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Eur J Dent. 2015 Jan-Mar;9(1):20-4. doi: 10.4103/1305-7456.149633.

Antibacterial and smear layer removal capability of oregano extract solution.

Author information

1
Department of Endodontics, Faculty of Dentistry, Sifa University, Izmir, Turkiye.
2
Department of Endodontics, Faculty of Dentistry, Suleyman Demirel University, Isparta, Turkiye.
3
Department of Microbiology, Faculty of Medicine, Suleyman Demirel University, Isparta, Turkiye.

Abstract

OBJECTIVE:

The aim of this in vitro study was to evaluate the antimicrobial effect of oregano extract solution (OES) against Enterococcus faecalis within root canals and dentin tubules, and its effect on smear layer.

MATERIALS AND METHODS:

A total of 180 human maxillary central incisors was selected. After removal of coronal part of the teeth, root canals were prepared using ProTaper rotary files (Dentsply, Tulsa Endodontics, OK, USA) to #F3 with the crown-down manner. The roots were randomly assigned to 15 groups (n = 12 for each). In the first seven groups, the antimicrobial effects of the test groups were evaluated. Suspensions of E. faecalis cultures were adjusted to 1.0 McFarland (1 × 10(8) colony-forming unit [CFU]/ml), and sterilized teeth were placed in Eppendorf tubes and kept at 37°C for 4 weeks. Samples were then taken from the root canals before irrigation using three sterile paper points. Dentin samples were taken from root canals with ProTaper #F4 and #F5 series rotary instruments after irrigation. The aliquots of samples were placed into the brain heart infusion and incubated at 37°C for 48 h and then the CFUs were counted. In the other eight groups, the efficacy of the irrigation solutions on removing the smear layer was evaluated using scanning electron microscope (Leo 440, Oxford Microscopy Ltd., Cambridge, England) analysis. Statistical evaluation of the microbiological data was performed using the Kruskall-Wallis and Mann-Witney U-test (P < 0.05).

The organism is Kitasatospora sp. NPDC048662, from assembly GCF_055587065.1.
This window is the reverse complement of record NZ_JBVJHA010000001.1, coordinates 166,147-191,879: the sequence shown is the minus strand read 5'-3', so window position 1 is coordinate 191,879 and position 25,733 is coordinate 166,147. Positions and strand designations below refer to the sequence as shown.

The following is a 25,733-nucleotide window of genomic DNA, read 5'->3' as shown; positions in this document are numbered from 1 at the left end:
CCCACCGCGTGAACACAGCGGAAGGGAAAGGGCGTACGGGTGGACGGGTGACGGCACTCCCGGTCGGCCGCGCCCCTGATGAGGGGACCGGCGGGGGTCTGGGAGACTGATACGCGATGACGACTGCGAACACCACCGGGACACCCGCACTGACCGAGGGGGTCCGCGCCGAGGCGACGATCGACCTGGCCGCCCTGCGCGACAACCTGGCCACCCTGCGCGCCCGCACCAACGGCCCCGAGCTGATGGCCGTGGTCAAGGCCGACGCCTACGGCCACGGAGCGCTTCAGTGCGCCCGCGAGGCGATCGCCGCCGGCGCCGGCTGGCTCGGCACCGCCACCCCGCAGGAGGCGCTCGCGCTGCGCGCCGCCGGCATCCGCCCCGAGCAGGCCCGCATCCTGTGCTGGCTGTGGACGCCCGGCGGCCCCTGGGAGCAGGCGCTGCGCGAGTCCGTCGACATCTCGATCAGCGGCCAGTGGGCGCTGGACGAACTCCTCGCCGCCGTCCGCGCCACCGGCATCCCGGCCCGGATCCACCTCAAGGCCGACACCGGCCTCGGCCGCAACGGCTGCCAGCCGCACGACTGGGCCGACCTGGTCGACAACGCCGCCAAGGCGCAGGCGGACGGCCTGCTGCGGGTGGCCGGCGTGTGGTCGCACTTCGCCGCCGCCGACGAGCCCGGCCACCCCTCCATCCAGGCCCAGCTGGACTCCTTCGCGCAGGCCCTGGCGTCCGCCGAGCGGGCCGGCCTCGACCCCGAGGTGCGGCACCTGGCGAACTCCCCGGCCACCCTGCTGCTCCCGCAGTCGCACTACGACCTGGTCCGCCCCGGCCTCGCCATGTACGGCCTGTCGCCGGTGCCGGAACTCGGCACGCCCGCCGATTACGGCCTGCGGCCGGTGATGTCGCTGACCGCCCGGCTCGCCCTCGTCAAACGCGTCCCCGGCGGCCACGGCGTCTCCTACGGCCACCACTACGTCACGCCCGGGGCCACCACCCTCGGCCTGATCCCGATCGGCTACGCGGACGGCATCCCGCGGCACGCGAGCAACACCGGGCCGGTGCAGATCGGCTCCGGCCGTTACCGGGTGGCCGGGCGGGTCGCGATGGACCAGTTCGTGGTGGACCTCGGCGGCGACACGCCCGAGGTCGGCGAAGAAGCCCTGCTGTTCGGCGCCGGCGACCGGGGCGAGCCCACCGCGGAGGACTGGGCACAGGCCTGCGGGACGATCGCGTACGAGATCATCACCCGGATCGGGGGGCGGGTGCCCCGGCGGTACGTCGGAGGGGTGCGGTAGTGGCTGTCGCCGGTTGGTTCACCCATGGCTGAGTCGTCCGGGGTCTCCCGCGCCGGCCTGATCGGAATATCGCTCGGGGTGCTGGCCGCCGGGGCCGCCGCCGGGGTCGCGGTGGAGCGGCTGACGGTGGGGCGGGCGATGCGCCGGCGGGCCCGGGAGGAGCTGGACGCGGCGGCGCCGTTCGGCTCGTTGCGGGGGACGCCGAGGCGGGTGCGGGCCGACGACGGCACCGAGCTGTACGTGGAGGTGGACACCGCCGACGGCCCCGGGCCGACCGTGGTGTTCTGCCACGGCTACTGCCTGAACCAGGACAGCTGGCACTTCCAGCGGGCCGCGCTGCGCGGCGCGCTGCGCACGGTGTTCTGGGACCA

RESULTS:

There was a statistically difference between the groups (P < 0.05). Chlorhexidine gluconate (CHX), 5% and 2% OES wasn't found to be statistically significant regarding their antibacterial activities against E. faecalis (P > 0.05). 1% OES and NaOCl showed similar antimicrobial effect (P > 0.05), and 1% OES and NaOCl were better than ethylenediaminetetraacetic acid (EDTA) and saline (P < 0.05) but not as successful as CHX. According to the results obtained from dentin, CHX is the most effective solution within dentinal tubules. Different concentrations of OES were not achieved smear layer removal alone but OES in conjunction with 17% EDTA was the final irrigating solution achieved the smear layer removal without dentin erosion.

CONCLUSIONS:

Within the limitations of this study, OES appears to be a possible alternative to NaOCl as a root canal irrigant on the eradication of E. faecalis and removal of smear layer.

KEYWORDS:

Antimicrobial effect; Enterococcus faecalis; NaOCl; chlorhexidine gluconate; irrigation solution; oregano extract solution; smear layer

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